The Central Bank (BCRA) surprised markets yesterday by raising its key interest rate to 30.25 percent from 27.25 percent, reacting to the peso's slump to a record low against the US dollar.
At one point, the peso was selling at 21.20, surpassing previous highs. It eventually closed at 20.88 to the dollar to sell, four cents higher than previous records.
“The Central Bank has ordered an increase its monetary policy rate by 300 basis points to 30.25 percent,” the BRCA said in a statement.
The institution cited the weakness of the peso as a cause and and vowed to act again if high inflation continues to be a problem.
“Given the dynamics of the exchange market, the monetary policy committee met outside of its pre-established schedule and decided to increase its monetary policy rate,” the bank said in a statement quoted by Reuters.
The BRCA said it was “ready to act again if necessary.” The Central Bank promised to “continue using all tools at its disposal and conduct its monetary policy to reach its inflation target of 15 percent for 2018.”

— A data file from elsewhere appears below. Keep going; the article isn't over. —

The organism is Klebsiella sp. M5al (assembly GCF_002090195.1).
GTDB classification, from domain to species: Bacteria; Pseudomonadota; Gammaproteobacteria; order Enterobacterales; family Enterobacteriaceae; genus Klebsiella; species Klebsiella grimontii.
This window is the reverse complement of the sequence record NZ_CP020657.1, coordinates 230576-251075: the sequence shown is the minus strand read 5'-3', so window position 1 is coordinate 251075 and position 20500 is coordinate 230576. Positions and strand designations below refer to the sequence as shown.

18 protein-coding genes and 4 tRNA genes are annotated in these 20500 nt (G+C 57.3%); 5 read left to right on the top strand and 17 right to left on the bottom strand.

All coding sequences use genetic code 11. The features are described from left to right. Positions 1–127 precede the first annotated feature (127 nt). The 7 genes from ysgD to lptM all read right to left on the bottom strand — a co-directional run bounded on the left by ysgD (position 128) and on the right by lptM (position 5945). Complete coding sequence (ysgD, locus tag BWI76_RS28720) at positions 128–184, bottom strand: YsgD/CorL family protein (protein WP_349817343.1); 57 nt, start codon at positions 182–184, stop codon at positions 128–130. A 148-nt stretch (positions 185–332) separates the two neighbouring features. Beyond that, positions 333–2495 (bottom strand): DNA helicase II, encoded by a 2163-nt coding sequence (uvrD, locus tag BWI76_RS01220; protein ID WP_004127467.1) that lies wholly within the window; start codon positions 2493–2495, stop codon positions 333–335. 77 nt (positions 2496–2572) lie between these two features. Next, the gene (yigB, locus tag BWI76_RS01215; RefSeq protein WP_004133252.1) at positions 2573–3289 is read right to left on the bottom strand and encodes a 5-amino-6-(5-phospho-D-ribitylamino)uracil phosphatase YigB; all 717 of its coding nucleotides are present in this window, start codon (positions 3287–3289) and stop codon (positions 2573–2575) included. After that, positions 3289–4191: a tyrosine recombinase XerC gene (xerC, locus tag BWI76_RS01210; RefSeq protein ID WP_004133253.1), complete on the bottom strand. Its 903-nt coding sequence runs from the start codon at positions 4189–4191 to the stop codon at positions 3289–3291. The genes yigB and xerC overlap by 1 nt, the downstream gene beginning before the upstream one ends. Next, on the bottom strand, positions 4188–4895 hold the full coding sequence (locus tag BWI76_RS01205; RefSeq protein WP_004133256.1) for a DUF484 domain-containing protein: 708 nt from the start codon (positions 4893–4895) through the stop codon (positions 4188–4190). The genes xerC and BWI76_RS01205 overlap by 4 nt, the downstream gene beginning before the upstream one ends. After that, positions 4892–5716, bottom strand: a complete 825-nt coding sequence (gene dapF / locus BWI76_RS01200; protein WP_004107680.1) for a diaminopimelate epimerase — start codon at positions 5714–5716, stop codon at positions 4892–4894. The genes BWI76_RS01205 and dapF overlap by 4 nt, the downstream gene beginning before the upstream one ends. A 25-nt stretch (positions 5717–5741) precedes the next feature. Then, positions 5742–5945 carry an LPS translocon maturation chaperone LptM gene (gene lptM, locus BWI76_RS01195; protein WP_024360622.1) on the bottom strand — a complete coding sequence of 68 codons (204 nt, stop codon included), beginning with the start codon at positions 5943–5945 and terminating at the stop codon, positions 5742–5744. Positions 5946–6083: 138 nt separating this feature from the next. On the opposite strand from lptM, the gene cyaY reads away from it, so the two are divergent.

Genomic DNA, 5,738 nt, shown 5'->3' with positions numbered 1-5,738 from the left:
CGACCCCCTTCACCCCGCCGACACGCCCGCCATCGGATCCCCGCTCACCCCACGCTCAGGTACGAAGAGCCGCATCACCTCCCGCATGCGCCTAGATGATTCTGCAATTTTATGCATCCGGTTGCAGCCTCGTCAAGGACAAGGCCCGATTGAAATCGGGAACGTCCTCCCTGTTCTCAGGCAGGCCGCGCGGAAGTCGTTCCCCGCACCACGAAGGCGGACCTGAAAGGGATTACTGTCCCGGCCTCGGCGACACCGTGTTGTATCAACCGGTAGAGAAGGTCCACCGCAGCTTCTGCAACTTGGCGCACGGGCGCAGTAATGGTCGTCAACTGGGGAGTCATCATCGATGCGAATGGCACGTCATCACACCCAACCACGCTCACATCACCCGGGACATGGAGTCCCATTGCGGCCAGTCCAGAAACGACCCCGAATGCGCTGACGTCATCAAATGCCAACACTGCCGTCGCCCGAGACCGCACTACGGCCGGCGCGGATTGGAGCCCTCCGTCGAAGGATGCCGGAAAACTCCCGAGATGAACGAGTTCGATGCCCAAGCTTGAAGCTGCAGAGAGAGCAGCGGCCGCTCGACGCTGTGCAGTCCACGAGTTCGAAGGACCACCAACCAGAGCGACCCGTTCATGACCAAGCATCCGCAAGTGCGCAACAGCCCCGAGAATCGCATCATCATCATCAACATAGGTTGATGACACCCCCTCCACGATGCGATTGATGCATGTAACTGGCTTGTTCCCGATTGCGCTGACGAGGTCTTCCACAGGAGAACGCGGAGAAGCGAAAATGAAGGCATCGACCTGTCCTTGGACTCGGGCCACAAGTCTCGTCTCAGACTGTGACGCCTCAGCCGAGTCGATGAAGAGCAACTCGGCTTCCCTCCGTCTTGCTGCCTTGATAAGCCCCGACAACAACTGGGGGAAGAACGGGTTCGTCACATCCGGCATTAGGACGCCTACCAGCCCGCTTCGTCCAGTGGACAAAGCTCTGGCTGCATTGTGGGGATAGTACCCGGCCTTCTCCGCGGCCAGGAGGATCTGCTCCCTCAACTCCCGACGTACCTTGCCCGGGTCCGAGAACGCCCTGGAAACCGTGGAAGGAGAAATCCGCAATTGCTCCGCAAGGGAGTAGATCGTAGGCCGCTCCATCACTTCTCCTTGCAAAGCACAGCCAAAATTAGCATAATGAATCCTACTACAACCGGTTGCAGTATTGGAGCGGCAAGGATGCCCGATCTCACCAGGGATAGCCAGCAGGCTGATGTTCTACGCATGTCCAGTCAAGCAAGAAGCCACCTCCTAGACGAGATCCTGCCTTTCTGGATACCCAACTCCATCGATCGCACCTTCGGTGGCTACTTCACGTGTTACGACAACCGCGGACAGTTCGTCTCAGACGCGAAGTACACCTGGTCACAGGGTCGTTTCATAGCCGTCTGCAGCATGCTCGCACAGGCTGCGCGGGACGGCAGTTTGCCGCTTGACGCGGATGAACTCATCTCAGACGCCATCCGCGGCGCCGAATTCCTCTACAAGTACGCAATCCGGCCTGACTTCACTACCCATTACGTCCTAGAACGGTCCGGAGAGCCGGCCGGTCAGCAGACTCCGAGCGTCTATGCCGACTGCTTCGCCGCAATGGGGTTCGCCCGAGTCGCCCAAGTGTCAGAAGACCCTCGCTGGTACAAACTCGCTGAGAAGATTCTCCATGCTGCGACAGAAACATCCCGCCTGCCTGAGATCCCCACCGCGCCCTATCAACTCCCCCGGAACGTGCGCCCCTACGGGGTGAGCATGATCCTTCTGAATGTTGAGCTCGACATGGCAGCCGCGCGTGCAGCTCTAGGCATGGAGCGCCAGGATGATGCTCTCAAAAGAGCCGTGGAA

Most experts, however, believe the 15-percent target is already beyond reach, with inflation statistics for the first four months of the year outpacing hopes. President Mauricio Macri’s administration has struggled to keep a hold on inflation, particularly as higher utility bills pushing the figure up.
The drop in rates came 24 hours after the Central Bank began to make large interventions in trading sessions in an attempt to stabilise the currency. On Wednesday, the Central Bank shifted US$1.472 billion on the local spot market, in what expects described as the largest intervention by the institution in approximately 15 years.
The bank has tried to stabilise and prop the peso repeatedly over the last few months in a series of attempts to slow inflation.
Reuters says the Central Bank has sold more than US$4 billion since March.
Despite more than US$2 billion having been sold in the past week, Central Bank reserves remain high, standing at close to US$59 billion.